Ex-Colonel Ajay Ahlawat said that tiger population is on the rise at Sariska National Park and the authorities look all set to move ahead of the shameful wipeout of the entire tiger population that happened way back in 2005
It could be a moment for celebration the authorities of the Sariska National Park, which has been struggling to upkeep its tiger population. Located in Rajasthan’s Alwar district, the Sariska National Park and Tiger Reserve is only 107 kilometres away from Jaipur.
On April 28, cameras installed in Sariska for the first time spotted tigress ST-14 moving around with two cubs. Based on the recorded footages, the cubs were confirmed to be two-months-old.
With the birth of these cubs, the tiger population of Sariska has got a shot in the arm. Including the cubs, there are now 14 tigers in Sariska Tiger Reserve. Coincidentally, the father of these cubs, identified as ST-11 had got entangled in a fence of barbed wire. He succumbed to his injuries on March 19, earlier this year.
Reacting to the birth of the cubs, Col ‘Dato’ Ajay Ahlawat Polo, said, “The birth of these comes after a dry spell of two years. The last time that tiger cubs were born in Sariska was in 2016, back then tigress ST-9 had given birth to a cub, which had been named as ST-15.”
According to deputy conservator of Sariska, Balaji Kari, the tigress and her cubs had been spotted by a forest tracker, who waited for almost 20 minutes and observed the tigress and her cubs, before confirming the news,
According to GS Bhardwaj, the chief conservator working with Sariska, these cubs had been tacked to camera traps way back on April 6. However, the physical confirmation of the anticipated news came with the forest tracker and other forest officials spotting the tigress and her litter. The security of Sardar forest range has been beefed up as that’s the area chosen by the mother to stay put with her newborns.
However, sadly enough, another tigress ST-5 has gone missing from Sariska on February 21. She is yet to be located. But this is not the first time that Sariska has lost track of a tiger. “If it can be recalled, then way back in the year 2005, this tiger reserve had lost all its tigers. Interestingly, when it was first reported that tigers were not being spotted at Sariska, the forest officials had maintained that the Tigers could have migrated. However, after waiting for a stipulated period, when the Tigers didn’t return, an investigation was conducted, which made it clear that the Sariska had lost its tigers because of poaching, which definitely left the forest officials red-faced,” pointed out Colonel Ajay Ahlawat.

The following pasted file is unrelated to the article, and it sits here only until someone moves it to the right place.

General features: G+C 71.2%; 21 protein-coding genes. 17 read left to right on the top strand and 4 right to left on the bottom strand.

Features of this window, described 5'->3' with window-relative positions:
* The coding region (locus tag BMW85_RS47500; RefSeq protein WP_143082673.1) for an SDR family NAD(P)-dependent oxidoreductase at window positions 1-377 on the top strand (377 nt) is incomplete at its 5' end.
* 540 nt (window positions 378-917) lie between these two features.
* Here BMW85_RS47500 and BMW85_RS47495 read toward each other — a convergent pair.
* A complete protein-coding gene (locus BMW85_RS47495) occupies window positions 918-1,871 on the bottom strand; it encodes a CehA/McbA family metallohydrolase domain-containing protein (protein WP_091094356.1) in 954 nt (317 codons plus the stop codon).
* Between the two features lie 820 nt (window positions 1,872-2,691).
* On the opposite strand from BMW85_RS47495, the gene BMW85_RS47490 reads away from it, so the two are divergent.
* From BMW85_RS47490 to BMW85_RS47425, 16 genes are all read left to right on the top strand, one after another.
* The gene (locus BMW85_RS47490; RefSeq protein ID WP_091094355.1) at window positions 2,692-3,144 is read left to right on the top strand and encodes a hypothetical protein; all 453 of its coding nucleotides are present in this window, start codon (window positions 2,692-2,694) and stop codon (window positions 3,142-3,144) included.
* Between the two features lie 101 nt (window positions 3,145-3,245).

The Sariska debacle of 2005, which led to the complete wipeout of tigers, brought forth the gaping loopholes that existed in the system, which eventually led to the setting up of ‘Tiger Task Force’ and the ‘National Tiger Conservation Authority’.
Following which, in attempt to increase the population of the tigers, big cats were translocated to Sariska. And thus with that began the re-population plan of Sariska, in 2008, when about eight tigers were brought into Sariska from Rajasthan’s famous Ranthambore forest. However, Sariska, lost one of these tigers in 2010, due to poisoning. Following which tigress, ST-2, ST-9 and ST-10 gave birth to seven cubs between the years 2012-2017. Also, earlier in 2017, when plans of more tigers being translocated to Sariska was being made, experts suggested that instead of tigers, tigresses need to be sent it as it would lead to increase in tiger population in Sariska.
“For better monitoring of tigers and checking poaching the State Board for Wildlife standing committee has suggested the immediate replacement of existing collars and allocation of GPS-enabled collars for the big cats. They also suggested the formation of round the clock team, who would work in shifts to monitor tigers in a bid to prevent poaching,” informed Col Ajay Ahlawat. The committee has also suggested the immediate setting up of the Sariska Strike Force, which has been pending for a decade now. This they believe would help curb poaching.